Can eating spicy foods harm your health?

Hot chili peppers with peppercorns on a wooden board

We’ve all seen it. Someone takes a bite of five-alarm chili or a blazing-hot wing and it begins: The face turns red, sweat builds up on the forehead, the eyes water. And we wait. How long will it be until they frantically reach for a glass of water or beg for some milk?

Many of us enjoy spicy foods and revel in the challenge of trying to stomach the hottest of hot sauces. But are these intense reactions good for us? Let’s break it down here with some helpful information.

Can eating ultra-spicy foods be dangerous?

By and large, the dose of spiciness is what matters. However, so does a person’s tolerance level. Some people are likely less able to tolerate spicy foods due to the number of a specific type of receptors in their nervous system. The fewer TRPV1 receptors a person has, the more heat they can handle. Further, a person can build up tolerance over time through repeated exposure.

In many cases, eating spicy foods actually can be beneficial. Studies have linked spicy foods to various health benefits, including lowering bad cholesterol, boosting gut health and increasing metabolism. The ingredient that makes foods spicy, capsaicin, is also used on the skin for pain management.

We run into problems when we consume a dose that’s above our normal tolerance level. For example, the 2023 “Paqui One Chip Challenge” dared people to eat a corn chip seasoned with Carolina reaper and Naga viper chili peppers, two of the hottest types available. There were reports of people throwing up and having trouble breathing, and one teenager died after eating a chip, leading to questions about whether these high-level spices could cause serious health problems.

So, when it comes to spicy food, it’s really about the dose: How spicy is the food you’re eating?

You could eat small amounts of a milder pepper and be fine, but most people won’t be able to tolerate larger amounts of a spicier pepper and will probably throw up. I, myself, love spicy food. But if it’s so spicy that you're crying, sweating and feel sick to your stomach, you're on the wrong side of your dose tolerance.

Why are peppers spicy?

My undergraduate major here at Ohio State was zoology, in the Department of Evolution, Ecology and Organism Biology, so it’s interesting to me why peppers like the Carolina reaper exist. They evolved because birds aren’t affected by the spiciness. Birds eat the peppers, swallowing the seeds whole, then drop them in their poop, so the plants spread. But when a cow, for example, tries to eat a pepper, it gets sick. So, these types of animals, which would destroy the seeds when chewing peppers, avoid them, leaving them for the birds to spread.

What does capsaicin do to the body when we eat spicy foods?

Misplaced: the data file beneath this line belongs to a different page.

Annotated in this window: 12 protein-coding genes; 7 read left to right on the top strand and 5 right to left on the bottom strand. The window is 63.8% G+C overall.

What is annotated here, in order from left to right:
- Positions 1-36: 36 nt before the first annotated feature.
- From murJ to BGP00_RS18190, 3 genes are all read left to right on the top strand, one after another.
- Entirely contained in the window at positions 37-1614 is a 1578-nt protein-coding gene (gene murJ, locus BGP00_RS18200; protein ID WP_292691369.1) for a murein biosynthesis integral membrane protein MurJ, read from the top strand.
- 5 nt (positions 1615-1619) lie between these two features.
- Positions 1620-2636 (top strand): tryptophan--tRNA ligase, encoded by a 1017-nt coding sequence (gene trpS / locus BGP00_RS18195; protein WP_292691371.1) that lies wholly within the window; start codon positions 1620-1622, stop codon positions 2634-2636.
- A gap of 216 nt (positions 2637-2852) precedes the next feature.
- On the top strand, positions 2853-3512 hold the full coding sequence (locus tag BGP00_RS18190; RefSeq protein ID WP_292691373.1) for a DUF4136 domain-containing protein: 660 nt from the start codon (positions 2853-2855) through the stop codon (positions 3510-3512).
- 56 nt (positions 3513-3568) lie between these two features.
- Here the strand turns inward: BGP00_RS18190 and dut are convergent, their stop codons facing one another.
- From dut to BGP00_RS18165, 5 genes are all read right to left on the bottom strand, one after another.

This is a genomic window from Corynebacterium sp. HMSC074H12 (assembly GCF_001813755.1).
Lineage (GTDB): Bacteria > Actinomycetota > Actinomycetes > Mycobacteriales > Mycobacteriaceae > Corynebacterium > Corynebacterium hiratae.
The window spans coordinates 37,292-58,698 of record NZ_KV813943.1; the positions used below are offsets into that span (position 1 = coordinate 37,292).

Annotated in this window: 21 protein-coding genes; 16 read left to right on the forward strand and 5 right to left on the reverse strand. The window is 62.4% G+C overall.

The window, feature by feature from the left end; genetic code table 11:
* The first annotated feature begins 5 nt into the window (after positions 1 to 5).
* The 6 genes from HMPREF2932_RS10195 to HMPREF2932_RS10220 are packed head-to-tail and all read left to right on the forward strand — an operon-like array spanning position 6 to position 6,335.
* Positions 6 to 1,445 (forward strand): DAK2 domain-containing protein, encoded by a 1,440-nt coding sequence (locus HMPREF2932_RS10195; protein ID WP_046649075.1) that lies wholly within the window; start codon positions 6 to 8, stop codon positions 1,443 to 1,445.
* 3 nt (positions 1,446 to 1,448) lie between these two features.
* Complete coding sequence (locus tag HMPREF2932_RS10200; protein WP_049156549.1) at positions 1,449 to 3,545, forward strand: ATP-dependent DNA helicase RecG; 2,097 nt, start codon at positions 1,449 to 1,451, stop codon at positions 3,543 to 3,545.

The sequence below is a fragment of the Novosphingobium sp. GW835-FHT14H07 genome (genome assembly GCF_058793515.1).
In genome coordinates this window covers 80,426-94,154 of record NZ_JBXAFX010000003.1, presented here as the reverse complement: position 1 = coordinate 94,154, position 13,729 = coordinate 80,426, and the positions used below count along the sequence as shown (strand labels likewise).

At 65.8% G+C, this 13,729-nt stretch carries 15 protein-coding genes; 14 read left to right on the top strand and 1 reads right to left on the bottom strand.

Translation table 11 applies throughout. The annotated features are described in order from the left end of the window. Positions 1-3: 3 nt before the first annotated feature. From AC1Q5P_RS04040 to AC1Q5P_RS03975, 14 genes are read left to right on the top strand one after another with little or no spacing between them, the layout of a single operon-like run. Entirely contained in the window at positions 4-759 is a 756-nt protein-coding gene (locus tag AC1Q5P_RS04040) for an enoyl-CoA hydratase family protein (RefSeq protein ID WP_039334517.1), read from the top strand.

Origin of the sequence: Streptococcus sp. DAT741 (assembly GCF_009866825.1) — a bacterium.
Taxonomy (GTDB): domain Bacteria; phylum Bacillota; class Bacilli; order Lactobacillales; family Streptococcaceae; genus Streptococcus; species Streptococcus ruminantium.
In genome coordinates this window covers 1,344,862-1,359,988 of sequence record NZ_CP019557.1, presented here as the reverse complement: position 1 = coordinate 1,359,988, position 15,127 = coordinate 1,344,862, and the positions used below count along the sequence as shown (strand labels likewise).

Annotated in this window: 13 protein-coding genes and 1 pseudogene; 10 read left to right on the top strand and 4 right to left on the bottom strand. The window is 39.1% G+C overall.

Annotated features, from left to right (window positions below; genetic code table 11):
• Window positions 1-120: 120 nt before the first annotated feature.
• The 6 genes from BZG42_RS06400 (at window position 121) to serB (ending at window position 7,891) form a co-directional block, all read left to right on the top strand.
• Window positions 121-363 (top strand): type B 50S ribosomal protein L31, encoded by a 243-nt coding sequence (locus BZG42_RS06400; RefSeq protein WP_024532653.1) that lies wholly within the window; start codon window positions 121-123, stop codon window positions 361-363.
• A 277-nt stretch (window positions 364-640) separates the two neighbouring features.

Well, there’s good taste associated with hot peppers, so to some point, they’re enjoyable.

But, in larger doses, the capsaicin in spicy foods binds to a pain receptor and tricks your brain into thinking the body is hot or experiencing a burn, so it tries to cool down, and you start to sweat. Mucus builds up in your mouth, your nose might run, your eyes might water. You might get a burning sensation in your mouth, esophagus and stomach, which can cause nausea, cramps, vomiting and diarrhea. In these higher doses, this isn’t a healthy experience, so these things need to be eaten in moderation.

The National Capital Poison Center reports that capsaicin can also lead to shortness of breath and allergic reactions and more serious complications like chest pain, heart palpitations, heart attack and stroke. And, if you can’t control vomiting, it could lead to critical damage to your esophagus.

Capsaicin also is an agent that's used in higher doses for riot control, in pepper sprays used to incapacitate people. They’re designed to make your eyes water so much that you can't see. They’re designed to make your nose run so much that you can't function. They’re designed to make you cough and wheeze. So, do you want to voluntarily make that happen?

Do spicy foods offer health benefits?

Research is divided on the benefits of spicy food. For example, there are some studies that show it increases your metabolism and may make your body feel full longer, but other studies say it may worsen stomach ulcers. So, it's kind of like red wine. There's a lot of literature that says a glass of red wine at night helps improve levels of good cholesterol. But if you drink a bottle of red wine at night, your blood pressure is going to go up, and you're going to gain weight. Our bodies aren’t meant to consume these things at such high doses.

What helps alleviate negative reactions to spicy foods?

To help alleviate the burning sensation associated with spicy foods, sip water or milk.

If you’re handling spice with capsaicin and get it in your eyes, wash your hands well with soap or an oily substance, then rinse the eyes with warm water for 15 minutes, followed by cool compresses. The National Capital Poison Center recommends treating exposed skin with warm water flushes, vegetable oil, diluted vinegar and water soaks mixed with a liquid antacid.

When should I seek medical attention for reactions to spicy foods?

  • If nausea and vomiting are unmanageable and you can't keep anything down
  • If diarrhea lasts for a while
  • If you develop shortness of breath, wheezing or difficulty breathing
  • If you have chest pain

When an emergency strikes, turn to The Ohio State University Wexner Medical Center’s full-service, state-of-the-art emergency departments

Our facilities are equipped to handle any medical emergency.

Find a location near you


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